A Health Care System or a Medical Care System? - The Future of Healthcare Delivery

We Americans like to pride ourselves on having the best health-care system in the world, but unfortunately that is not the case. We have a medical (that is, sick) care system—a system that waits until we become ill before it kicks into action—instead of a health-care system focused on helping us stay healthy. We give lip service to prevention and, depending on your definition, spend only about 1–3 percent of our $2 trillion in medical expenditures on public health.

By many measures we do not rate favorably when compared to other industrialized societies. Our behavior and lifestyle make us prone to illnesses that are chronic, complex, lifelong, and life shortening, all of which make them very expensive to treat.That $2 trillion is by far more than other nations spend on a per capita basis. We spend almost $8,000 per person per year, about 50 percent more than the next closest developed country, and this expenditure is seriously and adversely affecting businesses, government, and each of us.1 Employers complain that medical insurance reduces profits, and the fact is, it reduces wages, since businesses set a limit on employees’ total compensation. If benefits including medical insurance are high, then wages will be correspondingly lower. It is a zero-sum game. The government cannot afford what it has promised, either: witness the current debate now beginning in Congress regarding the costs of Medicare. And each of us complains bitterly that the cost of care is too high—and that we cannot do anything about it.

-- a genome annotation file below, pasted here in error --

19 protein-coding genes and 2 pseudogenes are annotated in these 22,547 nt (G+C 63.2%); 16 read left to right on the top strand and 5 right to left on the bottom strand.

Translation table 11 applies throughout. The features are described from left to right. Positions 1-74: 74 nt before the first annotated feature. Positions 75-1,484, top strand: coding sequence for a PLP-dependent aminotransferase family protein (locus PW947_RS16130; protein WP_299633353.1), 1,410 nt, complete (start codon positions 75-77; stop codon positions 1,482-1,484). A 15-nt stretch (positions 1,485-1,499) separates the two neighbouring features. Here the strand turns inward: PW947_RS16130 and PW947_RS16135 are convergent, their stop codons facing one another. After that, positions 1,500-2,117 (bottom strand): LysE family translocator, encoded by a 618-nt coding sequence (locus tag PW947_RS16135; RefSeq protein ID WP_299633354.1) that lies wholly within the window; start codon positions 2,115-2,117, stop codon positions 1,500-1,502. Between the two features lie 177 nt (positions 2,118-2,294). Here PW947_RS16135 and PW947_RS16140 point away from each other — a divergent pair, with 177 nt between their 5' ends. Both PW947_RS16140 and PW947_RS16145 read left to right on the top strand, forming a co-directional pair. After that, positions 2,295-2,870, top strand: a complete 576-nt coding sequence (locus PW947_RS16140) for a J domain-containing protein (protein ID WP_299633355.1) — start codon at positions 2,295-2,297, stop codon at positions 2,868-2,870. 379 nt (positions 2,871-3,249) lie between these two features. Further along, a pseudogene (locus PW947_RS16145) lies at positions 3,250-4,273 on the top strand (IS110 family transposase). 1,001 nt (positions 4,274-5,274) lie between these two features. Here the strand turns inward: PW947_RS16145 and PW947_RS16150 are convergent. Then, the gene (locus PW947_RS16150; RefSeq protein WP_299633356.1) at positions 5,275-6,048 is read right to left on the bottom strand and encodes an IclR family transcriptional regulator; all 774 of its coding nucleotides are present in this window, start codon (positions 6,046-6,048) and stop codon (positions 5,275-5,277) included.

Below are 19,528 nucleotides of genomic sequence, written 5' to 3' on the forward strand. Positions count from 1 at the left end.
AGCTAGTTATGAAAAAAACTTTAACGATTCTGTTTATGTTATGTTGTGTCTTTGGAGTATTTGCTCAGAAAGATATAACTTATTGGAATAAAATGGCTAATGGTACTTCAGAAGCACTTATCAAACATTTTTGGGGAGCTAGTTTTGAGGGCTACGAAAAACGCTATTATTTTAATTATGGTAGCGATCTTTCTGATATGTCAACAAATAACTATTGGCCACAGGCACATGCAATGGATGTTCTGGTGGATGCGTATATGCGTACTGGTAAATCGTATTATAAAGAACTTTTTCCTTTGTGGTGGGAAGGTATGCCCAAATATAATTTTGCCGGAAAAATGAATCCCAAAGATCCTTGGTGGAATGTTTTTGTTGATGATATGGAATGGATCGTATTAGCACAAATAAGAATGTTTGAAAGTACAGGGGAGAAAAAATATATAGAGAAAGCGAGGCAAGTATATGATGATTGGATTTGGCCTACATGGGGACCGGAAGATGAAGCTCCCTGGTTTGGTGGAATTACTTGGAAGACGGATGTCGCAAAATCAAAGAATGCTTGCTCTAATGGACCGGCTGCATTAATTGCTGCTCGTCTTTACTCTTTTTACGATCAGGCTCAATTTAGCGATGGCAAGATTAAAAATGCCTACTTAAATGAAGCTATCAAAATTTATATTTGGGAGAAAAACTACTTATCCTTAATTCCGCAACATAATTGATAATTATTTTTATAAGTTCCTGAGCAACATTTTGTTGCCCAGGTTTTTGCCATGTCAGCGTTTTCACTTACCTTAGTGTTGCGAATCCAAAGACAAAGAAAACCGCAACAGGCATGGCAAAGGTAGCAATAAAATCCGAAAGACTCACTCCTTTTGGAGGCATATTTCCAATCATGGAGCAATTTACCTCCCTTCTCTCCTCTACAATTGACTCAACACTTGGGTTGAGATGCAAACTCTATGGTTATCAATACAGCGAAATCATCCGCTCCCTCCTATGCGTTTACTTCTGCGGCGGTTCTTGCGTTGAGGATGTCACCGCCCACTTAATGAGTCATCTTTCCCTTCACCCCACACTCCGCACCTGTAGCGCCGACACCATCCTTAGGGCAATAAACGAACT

Meanwhile, we may be pleased with our doctor but not with the health-care delivery system as a whole. Quality is subpar, preventable errors are rampant, and some 47 million Americans are without insurance or access to medical care. The United States is the only industrialized country to have this problem. Of course, we need to recognize that having insurance is not the same as having access to a physician; it is only the means to pay if one can find a provider. Politicians and the media focus on the access issues predominantly, cost issues somewhat, and the issues of quality, safety, and prevention and public health only rarely.